Since I last wrote, Mary and I spent eleven days in Queensland with our eldest son and his lovely family. In so doing we missed most of the wildest and coldest storm Wellington has had in four or five years.
The very first evening in Brisbane was just the opposite of hat was starting to happen already back in Wellington. It was a warm evening with a delightful rosy sunset starting to happen on the North Pine river at Tinchi Tamba wetlands.
On the way in, Mary and I had spotted the mob of feral kangaroo and I really should have taken the shot then before the sun disappeared. I am told this is a mature female with its immature offspring.
Rowena and David had arranged for us all to spend three days on the Sunshine Coast at Noosa. On the way there, we visited the stunning Mary Cairncross reserve. If you are in the area North of Brisbane and like nature this is not to be missed. Regrettably we arrived rather late in the day, so it was very dark inside the rainforest area. Happily, there was a lovely view out over the Glass House Mountains, before we carried on to Noosa.
As luck would have it, it rained on our first day at Noosa, but it didn’t prevent a nice sunset glow on the lagoon behind our accommodation.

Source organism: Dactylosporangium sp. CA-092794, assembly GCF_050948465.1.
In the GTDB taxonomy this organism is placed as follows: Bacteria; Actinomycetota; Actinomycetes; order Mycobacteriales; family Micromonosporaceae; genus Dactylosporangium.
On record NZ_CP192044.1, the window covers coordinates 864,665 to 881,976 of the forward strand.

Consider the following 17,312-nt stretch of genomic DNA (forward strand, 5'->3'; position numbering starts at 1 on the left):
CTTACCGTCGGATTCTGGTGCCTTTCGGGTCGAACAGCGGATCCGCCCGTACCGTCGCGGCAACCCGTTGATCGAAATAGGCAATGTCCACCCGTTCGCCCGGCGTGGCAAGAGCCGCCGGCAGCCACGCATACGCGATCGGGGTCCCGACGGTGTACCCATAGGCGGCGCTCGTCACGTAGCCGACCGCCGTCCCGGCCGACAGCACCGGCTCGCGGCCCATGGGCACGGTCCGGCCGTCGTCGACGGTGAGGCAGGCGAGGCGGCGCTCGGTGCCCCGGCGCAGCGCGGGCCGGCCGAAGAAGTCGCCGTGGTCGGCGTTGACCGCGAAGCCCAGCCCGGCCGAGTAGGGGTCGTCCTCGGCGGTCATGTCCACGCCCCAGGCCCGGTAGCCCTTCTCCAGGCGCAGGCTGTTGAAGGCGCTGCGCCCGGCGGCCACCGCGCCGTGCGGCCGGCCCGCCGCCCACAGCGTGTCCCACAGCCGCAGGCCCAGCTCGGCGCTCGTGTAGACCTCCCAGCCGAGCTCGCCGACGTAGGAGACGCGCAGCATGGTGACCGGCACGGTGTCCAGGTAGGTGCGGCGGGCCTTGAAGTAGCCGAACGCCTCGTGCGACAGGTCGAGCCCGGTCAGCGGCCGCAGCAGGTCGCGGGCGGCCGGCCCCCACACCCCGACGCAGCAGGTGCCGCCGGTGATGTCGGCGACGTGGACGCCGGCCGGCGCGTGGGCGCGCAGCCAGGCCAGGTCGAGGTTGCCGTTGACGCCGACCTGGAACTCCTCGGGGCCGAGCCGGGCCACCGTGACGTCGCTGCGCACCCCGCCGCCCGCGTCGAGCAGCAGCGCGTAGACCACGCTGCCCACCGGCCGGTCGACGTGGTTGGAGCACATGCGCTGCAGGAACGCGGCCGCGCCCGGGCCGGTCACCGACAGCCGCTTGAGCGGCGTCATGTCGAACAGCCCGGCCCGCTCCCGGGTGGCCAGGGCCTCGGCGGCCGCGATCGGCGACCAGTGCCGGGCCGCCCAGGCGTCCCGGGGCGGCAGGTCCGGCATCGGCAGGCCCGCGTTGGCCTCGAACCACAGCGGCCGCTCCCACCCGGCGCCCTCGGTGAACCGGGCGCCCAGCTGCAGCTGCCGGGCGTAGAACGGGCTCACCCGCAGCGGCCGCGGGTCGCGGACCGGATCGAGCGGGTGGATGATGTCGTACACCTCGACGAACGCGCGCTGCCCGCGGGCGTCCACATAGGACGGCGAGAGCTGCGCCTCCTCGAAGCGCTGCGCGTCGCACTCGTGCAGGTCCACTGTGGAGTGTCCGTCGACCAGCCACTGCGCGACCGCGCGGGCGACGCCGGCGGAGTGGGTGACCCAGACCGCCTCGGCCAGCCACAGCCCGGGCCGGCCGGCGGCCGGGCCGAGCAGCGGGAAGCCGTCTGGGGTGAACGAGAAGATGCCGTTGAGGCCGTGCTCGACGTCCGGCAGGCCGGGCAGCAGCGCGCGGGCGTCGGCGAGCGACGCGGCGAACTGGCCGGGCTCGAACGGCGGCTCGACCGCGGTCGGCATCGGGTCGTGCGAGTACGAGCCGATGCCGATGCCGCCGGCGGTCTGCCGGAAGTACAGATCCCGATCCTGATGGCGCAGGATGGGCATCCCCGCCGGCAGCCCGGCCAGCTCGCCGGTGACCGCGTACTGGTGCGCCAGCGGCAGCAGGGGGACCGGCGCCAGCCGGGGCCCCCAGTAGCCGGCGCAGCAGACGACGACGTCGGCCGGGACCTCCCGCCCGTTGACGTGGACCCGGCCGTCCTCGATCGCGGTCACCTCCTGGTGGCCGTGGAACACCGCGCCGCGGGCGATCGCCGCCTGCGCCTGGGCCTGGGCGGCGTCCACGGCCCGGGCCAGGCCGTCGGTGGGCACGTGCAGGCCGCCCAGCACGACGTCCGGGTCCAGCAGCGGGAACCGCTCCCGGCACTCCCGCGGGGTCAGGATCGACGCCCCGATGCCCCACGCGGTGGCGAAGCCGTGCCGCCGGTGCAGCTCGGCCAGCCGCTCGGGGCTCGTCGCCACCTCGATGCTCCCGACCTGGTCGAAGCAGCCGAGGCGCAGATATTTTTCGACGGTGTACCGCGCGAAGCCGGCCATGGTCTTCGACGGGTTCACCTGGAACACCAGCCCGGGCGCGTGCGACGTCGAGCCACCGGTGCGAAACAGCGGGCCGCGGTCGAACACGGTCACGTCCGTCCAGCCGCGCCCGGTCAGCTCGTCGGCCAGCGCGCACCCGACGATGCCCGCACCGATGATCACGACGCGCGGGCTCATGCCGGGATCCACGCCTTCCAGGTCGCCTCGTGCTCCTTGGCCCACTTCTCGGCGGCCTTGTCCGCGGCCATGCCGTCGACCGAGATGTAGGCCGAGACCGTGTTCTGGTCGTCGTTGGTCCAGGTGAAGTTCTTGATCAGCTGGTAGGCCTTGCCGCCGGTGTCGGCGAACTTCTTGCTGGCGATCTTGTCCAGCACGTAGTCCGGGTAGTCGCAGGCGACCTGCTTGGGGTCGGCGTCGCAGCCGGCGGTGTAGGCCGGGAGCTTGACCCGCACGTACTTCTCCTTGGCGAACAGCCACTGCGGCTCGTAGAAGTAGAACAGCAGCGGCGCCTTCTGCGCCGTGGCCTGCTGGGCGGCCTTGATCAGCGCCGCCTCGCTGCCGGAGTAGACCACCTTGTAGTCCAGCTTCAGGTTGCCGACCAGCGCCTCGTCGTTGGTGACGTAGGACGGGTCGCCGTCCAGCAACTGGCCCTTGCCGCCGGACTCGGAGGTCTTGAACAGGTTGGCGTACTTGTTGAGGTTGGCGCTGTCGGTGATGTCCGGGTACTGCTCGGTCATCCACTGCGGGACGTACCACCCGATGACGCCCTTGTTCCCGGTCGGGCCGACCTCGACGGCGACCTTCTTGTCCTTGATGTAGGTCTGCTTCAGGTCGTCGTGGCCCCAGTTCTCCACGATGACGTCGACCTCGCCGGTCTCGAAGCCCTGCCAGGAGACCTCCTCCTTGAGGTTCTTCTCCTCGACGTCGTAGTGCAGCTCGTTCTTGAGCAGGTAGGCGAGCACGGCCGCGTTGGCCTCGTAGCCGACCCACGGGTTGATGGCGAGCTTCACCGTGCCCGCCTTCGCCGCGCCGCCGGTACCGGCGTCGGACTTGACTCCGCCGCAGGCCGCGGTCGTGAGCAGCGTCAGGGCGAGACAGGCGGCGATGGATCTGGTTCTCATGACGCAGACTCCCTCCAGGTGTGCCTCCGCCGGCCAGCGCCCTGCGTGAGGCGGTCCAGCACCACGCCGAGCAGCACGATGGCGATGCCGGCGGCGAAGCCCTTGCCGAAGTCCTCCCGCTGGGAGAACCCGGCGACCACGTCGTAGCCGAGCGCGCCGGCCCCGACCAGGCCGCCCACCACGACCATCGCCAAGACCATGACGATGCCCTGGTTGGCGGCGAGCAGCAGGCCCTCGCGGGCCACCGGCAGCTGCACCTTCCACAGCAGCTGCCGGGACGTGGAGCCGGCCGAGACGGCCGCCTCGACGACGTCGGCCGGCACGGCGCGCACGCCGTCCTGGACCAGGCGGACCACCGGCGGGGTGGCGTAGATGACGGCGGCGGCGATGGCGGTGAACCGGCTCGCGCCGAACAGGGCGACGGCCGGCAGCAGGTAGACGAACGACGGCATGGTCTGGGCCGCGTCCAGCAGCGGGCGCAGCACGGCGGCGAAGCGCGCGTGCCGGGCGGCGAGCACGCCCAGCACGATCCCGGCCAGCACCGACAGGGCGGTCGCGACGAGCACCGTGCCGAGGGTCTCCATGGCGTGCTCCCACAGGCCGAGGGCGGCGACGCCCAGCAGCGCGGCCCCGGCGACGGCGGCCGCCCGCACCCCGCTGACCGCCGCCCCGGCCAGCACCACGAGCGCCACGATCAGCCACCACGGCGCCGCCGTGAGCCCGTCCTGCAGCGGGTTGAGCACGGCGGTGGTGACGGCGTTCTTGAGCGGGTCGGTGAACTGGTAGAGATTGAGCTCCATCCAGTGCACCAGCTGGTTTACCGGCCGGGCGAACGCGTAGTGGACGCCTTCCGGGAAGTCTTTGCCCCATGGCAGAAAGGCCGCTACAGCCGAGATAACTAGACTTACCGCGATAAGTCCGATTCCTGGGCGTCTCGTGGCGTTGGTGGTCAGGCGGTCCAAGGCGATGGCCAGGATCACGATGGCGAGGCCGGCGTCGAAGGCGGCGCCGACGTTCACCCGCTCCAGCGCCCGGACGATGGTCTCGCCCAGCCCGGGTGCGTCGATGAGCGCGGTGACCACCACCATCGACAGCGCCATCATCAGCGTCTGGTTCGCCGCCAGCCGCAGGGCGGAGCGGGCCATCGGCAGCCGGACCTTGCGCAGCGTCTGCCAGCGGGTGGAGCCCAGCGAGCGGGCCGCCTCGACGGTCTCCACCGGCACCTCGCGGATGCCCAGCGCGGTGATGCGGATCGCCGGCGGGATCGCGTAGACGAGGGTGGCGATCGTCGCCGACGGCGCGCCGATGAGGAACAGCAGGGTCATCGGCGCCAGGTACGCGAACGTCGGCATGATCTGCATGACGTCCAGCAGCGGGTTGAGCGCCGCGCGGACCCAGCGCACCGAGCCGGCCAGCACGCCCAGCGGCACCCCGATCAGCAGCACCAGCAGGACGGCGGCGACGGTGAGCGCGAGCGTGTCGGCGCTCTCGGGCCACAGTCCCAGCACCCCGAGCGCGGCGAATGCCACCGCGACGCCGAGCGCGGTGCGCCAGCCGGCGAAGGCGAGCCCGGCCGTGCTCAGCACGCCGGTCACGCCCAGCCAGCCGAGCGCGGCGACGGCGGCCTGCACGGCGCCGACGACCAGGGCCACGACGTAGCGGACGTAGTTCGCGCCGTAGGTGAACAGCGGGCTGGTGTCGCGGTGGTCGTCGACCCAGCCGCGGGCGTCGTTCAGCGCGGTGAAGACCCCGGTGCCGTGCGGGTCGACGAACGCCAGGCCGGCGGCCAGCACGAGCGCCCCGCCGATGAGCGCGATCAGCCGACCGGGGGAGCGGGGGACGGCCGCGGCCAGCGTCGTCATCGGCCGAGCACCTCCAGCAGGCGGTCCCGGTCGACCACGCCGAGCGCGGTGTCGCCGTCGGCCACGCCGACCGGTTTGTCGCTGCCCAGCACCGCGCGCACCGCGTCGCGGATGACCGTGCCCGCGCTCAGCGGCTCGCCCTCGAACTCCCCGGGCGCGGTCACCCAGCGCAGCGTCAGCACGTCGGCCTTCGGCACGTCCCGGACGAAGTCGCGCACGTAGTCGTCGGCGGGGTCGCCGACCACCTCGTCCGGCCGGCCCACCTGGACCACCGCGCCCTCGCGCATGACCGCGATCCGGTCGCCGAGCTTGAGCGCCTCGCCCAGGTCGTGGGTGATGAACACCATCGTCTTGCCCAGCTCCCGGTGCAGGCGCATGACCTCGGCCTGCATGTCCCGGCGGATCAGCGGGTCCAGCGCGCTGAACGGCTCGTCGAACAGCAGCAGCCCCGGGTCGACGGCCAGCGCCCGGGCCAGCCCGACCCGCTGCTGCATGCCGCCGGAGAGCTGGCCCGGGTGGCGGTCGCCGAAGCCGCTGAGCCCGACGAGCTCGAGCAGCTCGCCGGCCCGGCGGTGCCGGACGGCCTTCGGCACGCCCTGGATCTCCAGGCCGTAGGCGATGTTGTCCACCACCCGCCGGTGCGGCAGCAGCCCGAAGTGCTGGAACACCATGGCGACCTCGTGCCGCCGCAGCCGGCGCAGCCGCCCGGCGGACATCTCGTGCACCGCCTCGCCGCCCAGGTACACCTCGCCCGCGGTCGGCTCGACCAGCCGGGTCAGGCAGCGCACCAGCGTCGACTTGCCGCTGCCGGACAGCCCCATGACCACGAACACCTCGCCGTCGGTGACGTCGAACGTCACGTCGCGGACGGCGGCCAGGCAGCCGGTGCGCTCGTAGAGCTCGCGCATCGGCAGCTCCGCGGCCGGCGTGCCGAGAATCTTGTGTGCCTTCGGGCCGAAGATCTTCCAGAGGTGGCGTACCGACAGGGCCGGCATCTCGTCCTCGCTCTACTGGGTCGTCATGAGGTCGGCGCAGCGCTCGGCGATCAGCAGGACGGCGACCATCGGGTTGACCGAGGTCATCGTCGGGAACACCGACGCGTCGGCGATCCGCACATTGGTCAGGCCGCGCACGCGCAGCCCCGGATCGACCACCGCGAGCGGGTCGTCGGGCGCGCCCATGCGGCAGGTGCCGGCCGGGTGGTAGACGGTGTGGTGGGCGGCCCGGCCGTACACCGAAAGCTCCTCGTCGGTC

On our last day there, we went out on Noosa Sound on a rented boat, and during a brief walk ashore at the Noosa Spit Recreation Reserve, I managed a shot of this handsome Brush Wattlebird.
Not to everyone’s taste, but equally handsome to my eye was this Golden Orbweb spider … apparently a small one at about the size of the palm of my hand.
The youngsters went back to school and parents back to work, so Mary and I spent some time exploring the delights of the Brisbane River on the excellent Rivercat ferries. It was a delight to see the formation of Pelicans flying over us against a clear blue sky.
Back in the city, in the magnificent gardens at Gardens Point, we encountered a water dragon. In summer there are dozens of them, but since this was midwinter and the temperature a mere 22 deg C, they were harder to find.
All to soon it was time to return to reality. Having stowed my camera in the overhead locker, I resorted to my iPhone to capture a departing shot of this lovely city.
Three hours or so later we were experiencing some turbulence over the Marlborough Sounds as we descended towards Wellington. Enlarge this image to see the tops of the waves being hurled Northwards at 140 km/h. It was a warning of the absolutely vicious icy blast that greeted us when we emerged from the terminal. Nevertheless, it was good to be home again, even in the midst of a power cut brought about by the storm